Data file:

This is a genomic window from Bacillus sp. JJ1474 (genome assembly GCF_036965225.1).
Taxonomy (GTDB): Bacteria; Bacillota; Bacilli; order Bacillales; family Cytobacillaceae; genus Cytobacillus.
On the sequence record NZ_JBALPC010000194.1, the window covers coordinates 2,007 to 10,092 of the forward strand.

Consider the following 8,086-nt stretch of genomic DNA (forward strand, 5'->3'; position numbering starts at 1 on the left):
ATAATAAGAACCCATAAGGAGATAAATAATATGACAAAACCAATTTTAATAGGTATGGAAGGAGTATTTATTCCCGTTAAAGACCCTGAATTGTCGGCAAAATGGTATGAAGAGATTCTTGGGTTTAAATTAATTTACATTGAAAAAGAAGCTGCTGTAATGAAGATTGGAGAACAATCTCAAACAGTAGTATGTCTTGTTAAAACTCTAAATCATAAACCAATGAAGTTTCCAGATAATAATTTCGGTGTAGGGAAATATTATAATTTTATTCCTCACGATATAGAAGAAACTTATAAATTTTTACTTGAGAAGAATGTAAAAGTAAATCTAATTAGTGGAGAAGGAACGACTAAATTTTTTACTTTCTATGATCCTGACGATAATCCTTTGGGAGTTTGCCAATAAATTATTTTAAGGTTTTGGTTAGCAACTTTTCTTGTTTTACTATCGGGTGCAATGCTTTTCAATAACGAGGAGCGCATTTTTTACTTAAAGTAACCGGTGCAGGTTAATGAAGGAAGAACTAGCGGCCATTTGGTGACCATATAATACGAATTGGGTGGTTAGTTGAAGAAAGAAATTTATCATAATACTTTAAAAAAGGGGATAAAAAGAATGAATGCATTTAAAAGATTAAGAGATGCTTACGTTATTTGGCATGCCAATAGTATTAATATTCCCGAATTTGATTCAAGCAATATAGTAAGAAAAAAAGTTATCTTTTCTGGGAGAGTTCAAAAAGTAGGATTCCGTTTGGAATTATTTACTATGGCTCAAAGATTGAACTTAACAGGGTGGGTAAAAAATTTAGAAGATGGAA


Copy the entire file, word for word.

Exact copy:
This is a genomic window from Bacillus sp. JJ1474 (genome assembly GCF_036965225.1).
Taxonomy (GTDB): Bacteria; Bacillota; Bacilli; order Bacillales; family Cytobacillaceae; genus Cytobacillus.
On the sequence record NZ_JBALPC010000194.1, the window covers coordinates 2,007 to 10,092 of the forward strand.

Consider the following 8,086-nt stretch of genomic DNA (forward strand, 5'->3'; position numbering starts at 1 on the left):
ATAATAAGAACCCATAAGGAGATAAATAATATGACAAAACCAATTTTAATAGGTATGGAAGGAGTATTTATTCCCGTTAAAGACCCTGAATTGTCGGCAAAATGGTATGAAGAGATTCTTGGGTTTAAATTAATTTACATTGAAAAAGAAGCTGCTGTAATGAAGATTGGAGAACAATCTCAAACAGTAGTATGTCTTGTTAAAACTCTAAATCATAAACCAATGAAGTTTCCAGATAATAATTTCGGTGTAGGGAAATATTATAATTTTATTCCTCACGATATAGAAGAAACTTATAAATTTTTACTTGAGAAGAATGTAAAAGTAAATCTAATTAGTGGAGAAGGAACGACTAAATTTTTTACTTTCTATGATCCTGACGATAATCCTTTGGGAGTTTGCCAATAAATTATTTTAAGGTTTTGGTTAGCAACTTTTCTTGTTTTACTATCGGGTGCAATGCTTTTCAATAACGAGGAGCGCATTTTTTACTTAAAGTAACCGGTGCAGGTTAATGAAGGAAGAACTAGCGGCCATTTGGTGACCATATAATACGAATTGGGTGGTTAGTTGAAGAAAGAAATTTATCATAATACTTTAAAAAAGGGGATAAAAAGAATGAATGCATTTAAAAGATTAAGAGATGCTTACGTTATTTGGCATGCCAATAGTATTAATATTCCCGAATTTGATTCAAGCAATATAGTAAGAAAAAAAGTTATCTTTTCTGGGAGAGTTCAAAAAGTAGGATTCCGTTTGGAATTATTTACTATGGCTCAAAGATTGAACTTAACAGGGTGGGTAAAAAATTTAGAAGATGGAA